A high-level U.S. drug enforcement agent stationed in Mexico is facing federal charges of fraud and making false statements after he accepted international flights, cash and the promise of a post-retirement job in exchange for performing “favors” on behalf of unidentified Mexican nationals, prosecutors say.
Charging documents filed last month in U.S. District Court for the District of Columbia show that Leonardo Silva, the Drug Enforcement Administration’s resident agent in charge of counternarcotics operations in northeastern Mexico, sought to have the U.S. visa of a Mexican national revoked as a favor for a co-conspirator who promised him a lucrative job overseeing a private security business upon his retirement.
Mr. Silva oversaw drug trafficking in the Mexican states of Coahuila, Nuevo Leon and San Luis Potosi, which is where the violent drug cartel Los Zetas is known to operate.
As the resident agent in charge, Mr. Silva abused his position when he advised the State Department in 2012 and in 2013 to cancel the U.S. visa of a Mexican national, according to court documents.
Mr. Silva fed the State Department false information indicating that the woman was a cocaine abuser and said later that she also trafficked in cocaine, leading to visa cancellations for the woman and her husband. Court papers did not identify the people or say why the co-conspirator sought to have the woman’s visa revoked.
Mr. Silva later bragged in an email to a co-conspirator about his ability to mislead the State Department.
“Today, they submitted her name and her husband’s to cancel the permit,” he said.
The co-conspirator thanked Mr. Silva and said his actions warranted a cookout and “a big hug.”
In addition, prosecutors say, Mr. Silva tried to conceal from government officials his travel in and out of Mexico and lied on forms recording the hours he had worked. Prosecutors say the agent did not inform his employers of 94 trips he took on private airplanes from 2010 through 2014. The chartered flights were worth hundreds of thousands of dollars and were occasionally provided by a co-conspirator whom the investigator describes as a “law enforcement contact who supports the mission in Mexico.”
Mr. Silva was also said to have accepted $3,369 from a lawyer in Monterrey in exchange for helping find U.S. Consulate employment opportunities for the son of a mutual acquaintance.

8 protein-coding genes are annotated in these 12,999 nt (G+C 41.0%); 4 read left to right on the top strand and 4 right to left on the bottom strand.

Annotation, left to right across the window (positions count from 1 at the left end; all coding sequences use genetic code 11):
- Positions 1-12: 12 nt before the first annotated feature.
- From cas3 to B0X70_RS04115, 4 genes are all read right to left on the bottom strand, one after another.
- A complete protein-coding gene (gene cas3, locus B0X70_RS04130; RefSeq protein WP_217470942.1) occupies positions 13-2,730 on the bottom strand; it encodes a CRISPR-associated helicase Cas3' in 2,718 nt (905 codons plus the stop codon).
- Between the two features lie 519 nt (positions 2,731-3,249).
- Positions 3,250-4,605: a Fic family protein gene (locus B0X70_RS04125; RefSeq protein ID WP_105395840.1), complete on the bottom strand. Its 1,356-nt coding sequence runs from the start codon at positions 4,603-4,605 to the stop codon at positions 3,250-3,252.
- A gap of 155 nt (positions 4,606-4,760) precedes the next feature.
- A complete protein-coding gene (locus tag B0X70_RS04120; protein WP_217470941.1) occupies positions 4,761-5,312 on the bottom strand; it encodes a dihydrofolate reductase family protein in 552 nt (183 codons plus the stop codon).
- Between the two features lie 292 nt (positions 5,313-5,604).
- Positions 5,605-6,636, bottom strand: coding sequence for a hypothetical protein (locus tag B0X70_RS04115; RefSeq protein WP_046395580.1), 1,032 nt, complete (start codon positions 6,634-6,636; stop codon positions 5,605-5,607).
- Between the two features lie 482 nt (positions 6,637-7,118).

Court records show the State Department last year asked a criminal fraud investigator from the U.S. Diplomatic Security Service to look into accusations made by a “reliable source” that Mr. Silva had tricked the department into revoking the U.S. visas. He was charged with one count of conspiracy to defraud the U.S. government and two counts of making false statements.
The DEA declined to comment on Mr. Silva’s employment status, and the State Department did not respond to an inquiry into Mr. Silva’s consultant status.
Tony Miles, the D.C.-based lawyer representing Mr. Silva, did not immediately respond to questions about the federal charges against his client.
Retired DEA agent David Wilson, executive director of the Association of Former Federal Narcotics Agents, suggested there could be more to the allegations.
“If someone in Mexico has been charged with a crime and this guy is a significant witness against him, part of his case could be: ‘If you think I’m bad, let me tell you about a government agent that has been doing X, Y and Z,’” he said.
Mr. Silva has been conducting counternarcotics operations as a DEA special agent for about 28 years, according to a public resume on professional networking website LinkedIn, which says he has been the administration’s resident in charge in Monterrey and adviser to the department for more than six years.
Prior to that, Mr. Silva oversaw an international task force that included federal agencies such as U.S. Customs and Border Protection and U.S. Immigrations and Customs Enforcement, according to the resume.